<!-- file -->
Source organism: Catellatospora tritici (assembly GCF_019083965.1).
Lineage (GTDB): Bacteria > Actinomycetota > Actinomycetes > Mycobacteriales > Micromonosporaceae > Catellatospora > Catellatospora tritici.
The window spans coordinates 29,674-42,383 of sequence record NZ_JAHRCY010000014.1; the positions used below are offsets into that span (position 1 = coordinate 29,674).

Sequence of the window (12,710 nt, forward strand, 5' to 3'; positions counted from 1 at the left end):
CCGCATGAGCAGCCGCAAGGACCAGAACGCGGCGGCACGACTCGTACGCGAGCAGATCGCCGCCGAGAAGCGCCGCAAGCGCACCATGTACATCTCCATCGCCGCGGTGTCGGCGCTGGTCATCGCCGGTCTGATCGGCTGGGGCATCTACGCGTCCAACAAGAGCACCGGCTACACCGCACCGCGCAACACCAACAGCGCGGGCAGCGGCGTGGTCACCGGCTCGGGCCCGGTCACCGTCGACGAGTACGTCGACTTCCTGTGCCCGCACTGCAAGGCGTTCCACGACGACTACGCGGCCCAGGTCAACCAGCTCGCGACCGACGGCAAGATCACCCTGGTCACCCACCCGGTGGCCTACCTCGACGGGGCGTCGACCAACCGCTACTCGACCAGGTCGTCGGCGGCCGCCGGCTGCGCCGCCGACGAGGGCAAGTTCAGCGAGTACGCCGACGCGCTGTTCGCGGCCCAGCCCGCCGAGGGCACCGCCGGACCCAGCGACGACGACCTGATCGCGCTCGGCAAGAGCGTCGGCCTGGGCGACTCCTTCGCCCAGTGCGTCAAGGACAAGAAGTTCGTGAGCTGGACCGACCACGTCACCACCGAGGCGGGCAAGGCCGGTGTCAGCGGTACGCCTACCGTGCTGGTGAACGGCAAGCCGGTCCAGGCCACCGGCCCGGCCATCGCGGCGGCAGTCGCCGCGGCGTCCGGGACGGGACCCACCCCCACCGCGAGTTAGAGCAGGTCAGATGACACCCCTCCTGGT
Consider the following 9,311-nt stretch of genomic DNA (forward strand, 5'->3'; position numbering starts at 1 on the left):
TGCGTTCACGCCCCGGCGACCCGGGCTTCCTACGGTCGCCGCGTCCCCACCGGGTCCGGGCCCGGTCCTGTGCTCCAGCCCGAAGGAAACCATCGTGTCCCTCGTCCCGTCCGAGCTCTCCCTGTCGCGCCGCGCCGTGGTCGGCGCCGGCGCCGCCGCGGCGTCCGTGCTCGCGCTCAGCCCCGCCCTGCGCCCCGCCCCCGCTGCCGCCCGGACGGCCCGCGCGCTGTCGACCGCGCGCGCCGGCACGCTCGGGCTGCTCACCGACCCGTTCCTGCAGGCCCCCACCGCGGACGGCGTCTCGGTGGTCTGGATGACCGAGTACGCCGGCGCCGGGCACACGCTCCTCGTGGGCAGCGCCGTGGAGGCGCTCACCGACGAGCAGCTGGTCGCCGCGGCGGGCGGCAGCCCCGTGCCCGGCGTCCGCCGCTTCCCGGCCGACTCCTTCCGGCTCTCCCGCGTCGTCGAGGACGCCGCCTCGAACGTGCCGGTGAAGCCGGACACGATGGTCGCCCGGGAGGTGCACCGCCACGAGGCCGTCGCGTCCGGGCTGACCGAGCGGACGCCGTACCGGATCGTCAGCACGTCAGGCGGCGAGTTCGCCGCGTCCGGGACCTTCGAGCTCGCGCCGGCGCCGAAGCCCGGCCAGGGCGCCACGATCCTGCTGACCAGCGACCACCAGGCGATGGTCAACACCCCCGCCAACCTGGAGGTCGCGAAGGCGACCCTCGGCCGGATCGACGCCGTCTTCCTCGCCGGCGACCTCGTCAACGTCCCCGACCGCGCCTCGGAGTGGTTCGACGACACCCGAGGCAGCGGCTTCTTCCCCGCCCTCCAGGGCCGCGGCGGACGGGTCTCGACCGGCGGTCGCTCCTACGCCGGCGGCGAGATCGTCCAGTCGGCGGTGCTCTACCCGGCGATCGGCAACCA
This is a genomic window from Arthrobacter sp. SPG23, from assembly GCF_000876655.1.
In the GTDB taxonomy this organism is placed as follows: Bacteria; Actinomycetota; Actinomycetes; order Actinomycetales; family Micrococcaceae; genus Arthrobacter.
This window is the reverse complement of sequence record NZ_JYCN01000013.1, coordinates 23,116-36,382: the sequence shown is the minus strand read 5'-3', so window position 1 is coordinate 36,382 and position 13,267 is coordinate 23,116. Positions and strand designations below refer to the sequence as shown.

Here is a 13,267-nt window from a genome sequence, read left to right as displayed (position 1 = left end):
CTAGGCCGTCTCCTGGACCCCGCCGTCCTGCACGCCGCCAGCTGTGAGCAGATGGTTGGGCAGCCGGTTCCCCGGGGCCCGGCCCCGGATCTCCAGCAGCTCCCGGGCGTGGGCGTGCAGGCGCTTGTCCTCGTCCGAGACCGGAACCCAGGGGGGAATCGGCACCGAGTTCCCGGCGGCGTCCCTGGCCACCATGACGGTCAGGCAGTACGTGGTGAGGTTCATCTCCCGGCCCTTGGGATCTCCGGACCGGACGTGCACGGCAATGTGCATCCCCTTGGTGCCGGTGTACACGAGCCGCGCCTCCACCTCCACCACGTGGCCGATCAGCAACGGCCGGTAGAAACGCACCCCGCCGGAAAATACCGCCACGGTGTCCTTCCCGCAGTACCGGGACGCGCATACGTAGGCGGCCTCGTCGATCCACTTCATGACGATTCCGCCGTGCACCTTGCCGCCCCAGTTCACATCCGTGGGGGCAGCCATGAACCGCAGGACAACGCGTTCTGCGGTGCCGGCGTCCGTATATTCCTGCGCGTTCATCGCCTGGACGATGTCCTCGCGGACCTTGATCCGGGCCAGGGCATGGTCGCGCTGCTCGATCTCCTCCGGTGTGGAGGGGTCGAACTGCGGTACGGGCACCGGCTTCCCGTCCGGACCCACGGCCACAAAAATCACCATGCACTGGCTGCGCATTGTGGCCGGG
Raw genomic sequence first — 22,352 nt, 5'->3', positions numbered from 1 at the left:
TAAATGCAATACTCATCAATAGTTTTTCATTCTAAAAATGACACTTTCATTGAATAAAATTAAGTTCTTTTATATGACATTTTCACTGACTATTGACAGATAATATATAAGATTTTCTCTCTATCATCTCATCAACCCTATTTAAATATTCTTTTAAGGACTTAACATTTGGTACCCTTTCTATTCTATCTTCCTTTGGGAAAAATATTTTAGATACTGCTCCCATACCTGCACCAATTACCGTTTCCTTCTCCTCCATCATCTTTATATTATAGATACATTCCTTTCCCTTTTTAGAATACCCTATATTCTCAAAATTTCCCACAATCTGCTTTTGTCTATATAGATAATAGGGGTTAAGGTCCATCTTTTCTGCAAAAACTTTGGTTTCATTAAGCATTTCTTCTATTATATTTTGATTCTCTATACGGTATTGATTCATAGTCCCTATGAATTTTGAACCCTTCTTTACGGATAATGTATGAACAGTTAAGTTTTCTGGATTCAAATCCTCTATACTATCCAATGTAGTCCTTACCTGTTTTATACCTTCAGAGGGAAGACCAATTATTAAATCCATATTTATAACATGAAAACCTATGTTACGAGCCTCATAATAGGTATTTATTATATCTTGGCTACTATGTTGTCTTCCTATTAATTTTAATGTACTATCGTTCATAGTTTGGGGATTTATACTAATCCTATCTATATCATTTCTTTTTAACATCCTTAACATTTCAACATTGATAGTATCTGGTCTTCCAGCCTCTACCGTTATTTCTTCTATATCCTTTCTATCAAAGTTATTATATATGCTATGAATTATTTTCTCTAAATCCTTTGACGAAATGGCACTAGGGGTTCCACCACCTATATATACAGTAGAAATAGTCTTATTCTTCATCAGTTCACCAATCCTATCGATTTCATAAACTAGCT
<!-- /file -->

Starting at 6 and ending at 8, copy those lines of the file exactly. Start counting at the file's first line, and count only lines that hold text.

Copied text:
Consider the following 9,311-nt stretch of genomic DNA (forward strand, 5'->3'; position numbering starts at 1 on the left):
TGCGTTCACGCCCCGGCGACCCGGGCTTCCTACGGTCGCCGCGTCCCCACCGGGTCCGGGCCCGGTCCTGTGCTCCAGCCCGAAGGAAACCATCGTGTCCCTCGTCCCGTCCGAGCTCTCCCTGTCGCGCCGCGCCGTGGTCGGCGCCGGCGCCGCCGCGGCGTCCGTGCTCGCGCTCAGCCCCGCCCTGCGCCCCGCCCCCGCTGCCGCCCGGACGGCCCGCGCGCTGTCGACCGCGCGCGCCGGCACGCTCGGGCTGCTCACCGACCCGTTCCTGCAGGCCCCCACCGCGGACGGCGTCTCGGTGGTCTGGATGACCGAGTACGCCGGCGCCGGGCACACGCTCCTCGTGGGCAGCGCCGTGGAGGCGCTCACCGACGAGCAGCTGGTCGCCGCGGCGGGCGGCAGCCCCGTGCCCGGCGTCCGCCGCTTCCCGGCCGACTCCTTCCGGCTCTCCCGCGTCGTCGAGGACGCCGCCTCGAACGTGCCGGTGAAGCCGGACACGATGGTCGCCCGGGAGGTGCACCGCCACGAGGCCGTCGCGTCCGGGCTGACCGAGCGGACGCCGTACCGGATCGTCAGCACGTCAGGCGGCGAGTTCGCCGCGTCCGGGACCTTCGAGCTCGCGCCGGCGCCGAAGCCCGGCCAGGGCGCCACGATCCTGCTGACCAGCGACCACCAGGCGATGGTCAACACCCCCGCCAACCTGGAGGTCGCGAAGGCGACCCTCGGCCGGATCGACGCCGTCTTCCTCGCCGGCGACCTCGTCAACGTCCCCGACCGCGCCTCGGAGTGGTTCGACGACACCCGAGGCAGCGGCTTCTTCCCCGCCCTCCAGGGCCGCGGCGGACGGGTCTCGACCGGCGGTCGCTCCTACGCCGGCGGCGAGATCGTCCAGTCGGCGGTGCTCTACCCGGCGATCGGCAACCA
This is a genomic window from Arthrobacter sp. SPG23, from assembly GCF_000876655.1.